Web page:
Washuta, who is bisexual and a QAA member, also says that it’s “very dystopian” that students are so often left out of the conversation when discussing and debating these policies, despite being directly affected by it. “It feels scary to see people who have no real place in a school deciding what happens within schools, especially groups like Moms for Liberty,” he says. Moms for Liberty is a far-right “parental rights” organization that regularly targets schools, advocating for book bans and laws that outlaw or limit the teaching of certain topics, like racism, slavery and the LGBTQ2S+ community. “Very often, those are the people who we have to compete with to be able to speak at school board meetings.” According to Washuta, members of Moms for Liberty in Orange County “intentionally fill the line” at school board meetings so students don’t have time to speak and make their voices heard, “which I feel is very indicative of what they’re attempting to do.”
“It shows you what they meant when they said ‘parental rights’ over and over again,” Brandon Wolf, the press secretary of Equality Florida, tells Xtra. Wolf says that this law “gives a handful of extremists in the community” the power to “essentially censor” the mere mention of LGBTQ2S+ people out of the classroom, noting that only a few people are responsible for the bans on LGBTQ2S+-themed books, Pride flags and rainbow stickers in schools across Florida and the U.S. as a whole. “And it sends an incredibly dangerous message,” he says.
According to Zai Riveiro, a recent graduate of Dr. Phillips High School in Orlando, their school had already started to crack down on pronouns and names prior to the expansion of the “Don’t Say Gay” law, noting that the school administration suddenly changed a yearbook policy regarding name changes this past school year. “They sent out forms saying if you want your name changed in the yearbook for any reason whatsoever, your parent had to sign off on this, and this is literally the first and only time it’s ever happened,” Riveiro says.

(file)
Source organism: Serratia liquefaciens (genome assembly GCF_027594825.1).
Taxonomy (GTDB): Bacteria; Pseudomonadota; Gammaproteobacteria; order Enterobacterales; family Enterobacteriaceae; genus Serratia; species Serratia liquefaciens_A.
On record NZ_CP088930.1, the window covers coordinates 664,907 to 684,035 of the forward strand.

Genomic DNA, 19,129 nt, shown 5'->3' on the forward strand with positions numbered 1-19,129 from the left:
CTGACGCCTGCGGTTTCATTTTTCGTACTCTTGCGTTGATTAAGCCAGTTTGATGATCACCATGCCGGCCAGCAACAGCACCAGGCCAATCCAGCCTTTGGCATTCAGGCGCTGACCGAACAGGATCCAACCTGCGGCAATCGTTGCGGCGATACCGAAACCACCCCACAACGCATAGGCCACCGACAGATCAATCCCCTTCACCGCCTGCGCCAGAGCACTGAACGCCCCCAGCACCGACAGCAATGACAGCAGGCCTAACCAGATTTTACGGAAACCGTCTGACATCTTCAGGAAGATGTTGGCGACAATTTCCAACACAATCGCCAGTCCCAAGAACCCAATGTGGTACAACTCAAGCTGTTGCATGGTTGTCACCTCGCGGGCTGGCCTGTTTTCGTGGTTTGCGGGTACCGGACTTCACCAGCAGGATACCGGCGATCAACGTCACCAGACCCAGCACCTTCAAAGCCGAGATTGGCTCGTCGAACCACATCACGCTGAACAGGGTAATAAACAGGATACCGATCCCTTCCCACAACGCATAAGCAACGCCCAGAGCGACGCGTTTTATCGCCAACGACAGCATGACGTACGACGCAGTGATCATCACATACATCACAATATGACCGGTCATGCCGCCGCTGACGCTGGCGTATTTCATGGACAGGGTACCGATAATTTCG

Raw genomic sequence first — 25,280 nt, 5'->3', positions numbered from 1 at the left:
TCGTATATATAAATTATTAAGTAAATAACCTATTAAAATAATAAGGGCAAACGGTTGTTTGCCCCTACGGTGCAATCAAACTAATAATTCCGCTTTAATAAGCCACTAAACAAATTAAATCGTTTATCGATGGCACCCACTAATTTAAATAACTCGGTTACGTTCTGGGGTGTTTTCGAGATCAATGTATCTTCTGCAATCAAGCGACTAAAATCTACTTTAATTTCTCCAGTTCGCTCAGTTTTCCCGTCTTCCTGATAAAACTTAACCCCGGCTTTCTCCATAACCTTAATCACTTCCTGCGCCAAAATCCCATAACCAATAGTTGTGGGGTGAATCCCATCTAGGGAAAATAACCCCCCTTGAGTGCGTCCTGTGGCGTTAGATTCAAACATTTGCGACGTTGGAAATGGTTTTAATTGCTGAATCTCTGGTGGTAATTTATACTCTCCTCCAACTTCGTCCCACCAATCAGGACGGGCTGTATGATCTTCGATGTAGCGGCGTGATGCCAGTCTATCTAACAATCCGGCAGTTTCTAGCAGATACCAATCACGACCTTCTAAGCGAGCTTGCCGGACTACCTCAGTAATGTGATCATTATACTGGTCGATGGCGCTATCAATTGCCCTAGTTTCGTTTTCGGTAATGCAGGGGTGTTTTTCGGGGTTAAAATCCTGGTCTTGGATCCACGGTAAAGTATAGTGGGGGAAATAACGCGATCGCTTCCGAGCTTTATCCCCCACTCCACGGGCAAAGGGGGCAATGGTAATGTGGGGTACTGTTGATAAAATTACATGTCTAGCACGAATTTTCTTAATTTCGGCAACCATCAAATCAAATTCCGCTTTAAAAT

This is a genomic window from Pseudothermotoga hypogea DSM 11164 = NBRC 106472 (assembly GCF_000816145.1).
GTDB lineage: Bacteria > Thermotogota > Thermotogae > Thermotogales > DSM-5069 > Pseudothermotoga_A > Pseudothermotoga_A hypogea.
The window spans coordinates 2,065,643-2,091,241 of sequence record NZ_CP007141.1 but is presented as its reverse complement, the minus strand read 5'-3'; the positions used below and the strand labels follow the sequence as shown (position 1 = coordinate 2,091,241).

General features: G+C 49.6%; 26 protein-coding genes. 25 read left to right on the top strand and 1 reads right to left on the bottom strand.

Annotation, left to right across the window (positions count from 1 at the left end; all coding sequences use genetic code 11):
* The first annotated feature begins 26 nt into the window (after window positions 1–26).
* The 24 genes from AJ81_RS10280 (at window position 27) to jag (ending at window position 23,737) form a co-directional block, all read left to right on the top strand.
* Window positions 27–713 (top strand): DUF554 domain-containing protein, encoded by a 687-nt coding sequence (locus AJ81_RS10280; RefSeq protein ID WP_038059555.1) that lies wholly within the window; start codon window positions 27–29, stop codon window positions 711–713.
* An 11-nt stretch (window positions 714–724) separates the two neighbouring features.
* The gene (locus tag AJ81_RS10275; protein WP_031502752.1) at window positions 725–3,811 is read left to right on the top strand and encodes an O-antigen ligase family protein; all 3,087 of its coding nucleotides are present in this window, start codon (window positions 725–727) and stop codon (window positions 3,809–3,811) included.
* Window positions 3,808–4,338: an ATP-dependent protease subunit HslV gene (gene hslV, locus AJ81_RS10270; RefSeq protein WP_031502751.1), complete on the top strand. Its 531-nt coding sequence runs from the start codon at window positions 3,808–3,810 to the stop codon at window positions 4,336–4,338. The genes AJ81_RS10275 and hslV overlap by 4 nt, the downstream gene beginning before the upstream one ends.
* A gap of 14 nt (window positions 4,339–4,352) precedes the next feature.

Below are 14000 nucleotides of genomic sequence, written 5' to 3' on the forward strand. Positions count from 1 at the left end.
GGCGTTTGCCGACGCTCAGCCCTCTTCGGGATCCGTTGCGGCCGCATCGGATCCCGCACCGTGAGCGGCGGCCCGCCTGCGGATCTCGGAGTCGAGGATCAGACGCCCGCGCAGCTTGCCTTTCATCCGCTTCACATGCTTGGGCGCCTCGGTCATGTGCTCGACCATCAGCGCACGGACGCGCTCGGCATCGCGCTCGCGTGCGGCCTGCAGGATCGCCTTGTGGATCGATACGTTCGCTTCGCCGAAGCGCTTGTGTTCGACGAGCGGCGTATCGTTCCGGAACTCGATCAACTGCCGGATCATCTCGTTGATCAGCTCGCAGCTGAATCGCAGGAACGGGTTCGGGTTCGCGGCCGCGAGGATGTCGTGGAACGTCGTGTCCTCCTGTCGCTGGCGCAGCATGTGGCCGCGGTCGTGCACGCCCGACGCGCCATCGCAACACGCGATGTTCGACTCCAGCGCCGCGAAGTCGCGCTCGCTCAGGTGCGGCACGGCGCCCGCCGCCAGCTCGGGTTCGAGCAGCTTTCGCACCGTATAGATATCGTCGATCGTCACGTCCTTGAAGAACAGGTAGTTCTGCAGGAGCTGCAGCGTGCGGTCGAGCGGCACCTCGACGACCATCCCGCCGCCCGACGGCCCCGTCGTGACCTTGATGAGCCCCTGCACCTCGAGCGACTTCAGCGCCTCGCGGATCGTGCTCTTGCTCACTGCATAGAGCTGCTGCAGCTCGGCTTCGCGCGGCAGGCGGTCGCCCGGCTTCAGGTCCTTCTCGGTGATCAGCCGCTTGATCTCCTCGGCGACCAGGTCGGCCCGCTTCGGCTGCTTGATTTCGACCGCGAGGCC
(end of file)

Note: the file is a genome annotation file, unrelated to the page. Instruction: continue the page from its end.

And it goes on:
Riveiro, who is non-binary, says that half of the students in the school’s Gay-Straight Alliance (GSA) were forced to have their deadname printed on the club’s yearbook page. “I feel so bad for these kids because they can’t ask their parents. Most of them are closeted or they’re scared and they can’t come out,” they say. “And now with this law coming out, if they do ask or want to talk to a teacher and they accidentally talk to the wrong teacher, the consequences are so severe. They could get kicked out of their houses.”
Riveiro says the updated law “conveys something so hateful for absolutely no reason whatsoever, just because somebody doesn’t like the way we love or the way we are,” adding that the measure does nothing to help foster a safe learning environment and could negatively affect the education and development of students who are LGBTQ2S+ or may be questioning their identity. “You need to have that safety and security,” they say. “And how are kids supposed to have that if they’re fearful?”
Seyler and Washuta are also greatly disturbed by how the law will affect teachers, who they both say are in a tough situation. “They’re sort of damned if they do and damned if they don’t,” Seyler says, noting that teachers run the risk of losing their jobs or even their teaching licences if they show support for their LGBTQ2S+ students, but that they also risk hurting their students if they don’t demonstrate their support and acceptance. She also notes that this law forces teachers to spend more time, effort and energy on self-preservation, “which should be spent on education and supporting students.”
“The vagueness is creating a culture of fear,” Washuta says. “Teachers don’t know what they can say, and are fearful of losing their jobs.”
LGBTQ2S+ teachers in Florida echo these sentiments, telling Xtra that they’re concerned the updated “Don’t Say Gay” law will hinder their ability to do their jobs and prevent them from creating a welcoming learning environment for students. “It’s certainly had a very chilling effect on us all,” says Carol Cleaver, a middle school science teacher in Pensacola. “It just really feels like anything that I say could be used against me.”
Cleaver, who is a lesbian and works with several other queer teachers, says that the staff at her school are worried that they could be fired for showing support for the LGBTQ2S+ community, which she fears could contribute to negative mental health outcomes for queer and trans students. “There are very real costs to this,” she says. “They need to be accepted for who they are and they need to know that they’re in a safe space.”